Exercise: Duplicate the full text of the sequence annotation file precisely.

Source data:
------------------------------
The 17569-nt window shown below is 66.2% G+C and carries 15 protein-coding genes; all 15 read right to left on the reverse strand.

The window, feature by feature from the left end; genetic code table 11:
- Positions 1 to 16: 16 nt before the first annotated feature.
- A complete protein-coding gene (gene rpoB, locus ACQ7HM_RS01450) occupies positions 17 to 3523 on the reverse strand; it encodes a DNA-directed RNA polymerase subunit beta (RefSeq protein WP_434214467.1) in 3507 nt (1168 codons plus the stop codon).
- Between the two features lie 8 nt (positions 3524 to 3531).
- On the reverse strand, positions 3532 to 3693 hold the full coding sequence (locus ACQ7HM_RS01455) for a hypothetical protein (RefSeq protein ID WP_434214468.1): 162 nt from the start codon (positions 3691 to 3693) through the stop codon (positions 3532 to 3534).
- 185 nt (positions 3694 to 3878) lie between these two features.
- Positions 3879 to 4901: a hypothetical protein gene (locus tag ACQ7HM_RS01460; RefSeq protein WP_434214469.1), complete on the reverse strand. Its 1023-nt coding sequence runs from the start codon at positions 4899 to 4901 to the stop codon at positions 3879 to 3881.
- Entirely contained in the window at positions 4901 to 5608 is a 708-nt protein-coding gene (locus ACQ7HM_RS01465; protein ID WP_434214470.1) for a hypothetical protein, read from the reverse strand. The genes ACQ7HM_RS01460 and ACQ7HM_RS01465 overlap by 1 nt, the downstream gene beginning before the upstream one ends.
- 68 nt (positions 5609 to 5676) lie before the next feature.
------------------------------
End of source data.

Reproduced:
The 17569-nt window shown below is 66.2% G+C and carries 15 protein-coding genes; all 15 read right to left on the reverse strand.

The window, feature by feature from the left end; genetic code table 11:
- Positions 1 to 16: 16 nt before the first annotated feature.
- A complete protein-coding gene (gene rpoB, locus ACQ7HM_RS01450) occupies positions 17 to 3523 on the reverse strand; it encodes a DNA-directed RNA polymerase subunit beta (RefSeq protein WP_434214467.1) in 3507 nt (1168 codons plus the stop codon).
- Between the two features lie 8 nt (positions 3524 to 3531).
- On the reverse strand, positions 3532 to 3693 hold the full coding sequence (locus ACQ7HM_RS01455) for a hypothetical protein (RefSeq protein ID WP_434214468.1): 162 nt from the start codon (positions 3691 to 3693) through the stop codon (positions 3532 to 3534).
- 185 nt (positions 3694 to 3878) lie between these two features.
- Positions 3879 to 4901: a hypothetical protein gene (locus tag ACQ7HM_RS01460; RefSeq protein WP_434214469.1), complete on the reverse strand. Its 1023-nt coding sequence runs from the start codon at positions 4899 to 4901 to the stop codon at positions 3879 to 3881.
- Entirely contained in the window at positions 4901 to 5608 is a 708-nt protein-coding gene (locus ACQ7HM_RS01465; protein ID WP_434214470.1) for a hypothetical protein, read from the reverse strand. The genes ACQ7HM_RS01460 and ACQ7HM_RS01465 overlap by 1 nt, the downstream gene beginning before the upstream one ends.
- 68 nt (positions 5609 to 5676) lie before the next feature.